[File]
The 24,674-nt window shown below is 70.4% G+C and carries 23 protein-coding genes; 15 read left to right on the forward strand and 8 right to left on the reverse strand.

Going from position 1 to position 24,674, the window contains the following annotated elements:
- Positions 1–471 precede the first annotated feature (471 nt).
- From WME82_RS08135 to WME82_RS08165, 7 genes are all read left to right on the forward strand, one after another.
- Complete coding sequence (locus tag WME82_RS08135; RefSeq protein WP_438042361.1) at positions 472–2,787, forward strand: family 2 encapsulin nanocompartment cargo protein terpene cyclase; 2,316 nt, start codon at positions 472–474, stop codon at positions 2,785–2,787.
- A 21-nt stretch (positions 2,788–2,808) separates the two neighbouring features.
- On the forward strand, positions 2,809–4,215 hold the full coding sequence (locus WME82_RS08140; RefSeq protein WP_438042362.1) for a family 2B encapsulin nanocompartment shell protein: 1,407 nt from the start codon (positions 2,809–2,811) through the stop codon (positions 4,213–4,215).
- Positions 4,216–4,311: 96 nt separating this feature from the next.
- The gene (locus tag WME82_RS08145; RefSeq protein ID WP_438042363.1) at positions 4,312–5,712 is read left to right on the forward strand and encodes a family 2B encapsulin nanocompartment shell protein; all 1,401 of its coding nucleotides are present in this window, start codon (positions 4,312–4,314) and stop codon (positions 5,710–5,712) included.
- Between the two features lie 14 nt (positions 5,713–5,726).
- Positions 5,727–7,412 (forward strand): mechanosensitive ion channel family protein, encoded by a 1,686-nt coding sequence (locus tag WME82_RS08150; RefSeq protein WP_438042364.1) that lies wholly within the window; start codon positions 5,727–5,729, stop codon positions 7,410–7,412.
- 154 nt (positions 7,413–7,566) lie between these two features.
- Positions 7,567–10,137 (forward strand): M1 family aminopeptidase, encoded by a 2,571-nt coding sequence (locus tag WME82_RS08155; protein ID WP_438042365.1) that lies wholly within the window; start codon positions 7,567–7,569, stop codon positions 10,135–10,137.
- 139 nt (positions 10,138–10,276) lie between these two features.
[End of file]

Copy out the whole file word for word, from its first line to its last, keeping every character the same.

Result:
The 24,674-nt window shown below is 70.4% G+C and carries 23 protein-coding genes; 15 read left to right on the forward strand and 8 right to left on the reverse strand.

Going from position 1 to position 24,674, the window contains the following annotated elements:
- Positions 1–471 precede the first annotated feature (471 nt).
- From WME82_RS08135 to WME82_RS08165, 7 genes are all read left to right on the forward strand, one after another.
- Complete coding sequence (locus tag WME82_RS08135; RefSeq protein WP_438042361.1) at positions 472–2,787, forward strand: family 2 encapsulin nanocompartment cargo protein terpene cyclase; 2,316 nt, start codon at positions 472–474, stop codon at positions 2,785–2,787.
- A 21-nt stretch (positions 2,788–2,808) separates the two neighbouring features.
- On the forward strand, positions 2,809–4,215 hold the full coding sequence (locus WME82_RS08140; RefSeq protein WP_438042362.1) for a family 2B encapsulin nanocompartment shell protein: 1,407 nt from the start codon (positions 2,809–2,811) through the stop codon (positions 4,213–4,215).
- Positions 4,216–4,311: 96 nt separating this feature from the next.
- The gene (locus tag WME82_RS08145; RefSeq protein ID WP_438042363.1) at positions 4,312–5,712 is read left to right on the forward strand and encodes a family 2B encapsulin nanocompartment shell protein; all 1,401 of its coding nucleotides are present in this window, start codon (positions 4,312–4,314) and stop codon (positions 5,710–5,712) included.
- Between the two features lie 14 nt (positions 5,713–5,726).
- Positions 5,727–7,412 (forward strand): mechanosensitive ion channel family protein, encoded by a 1,686-nt coding sequence (locus tag WME82_RS08150; RefSeq protein WP_438042364.1) that lies wholly within the window; start codon positions 5,727–5,729, stop codon positions 7,410–7,412.
- 154 nt (positions 7,413–7,566) lie between these two features.
- Positions 7,567–10,137 (forward strand): M1 family aminopeptidase, encoded by a 2,571-nt coding sequence (locus tag WME82_RS08155; protein ID WP_438042365.1) that lies wholly within the window; start codon positions 7,567–7,569, stop codon positions 10,135–10,137.
- 139 nt (positions 10,138–10,276) lie between these two features.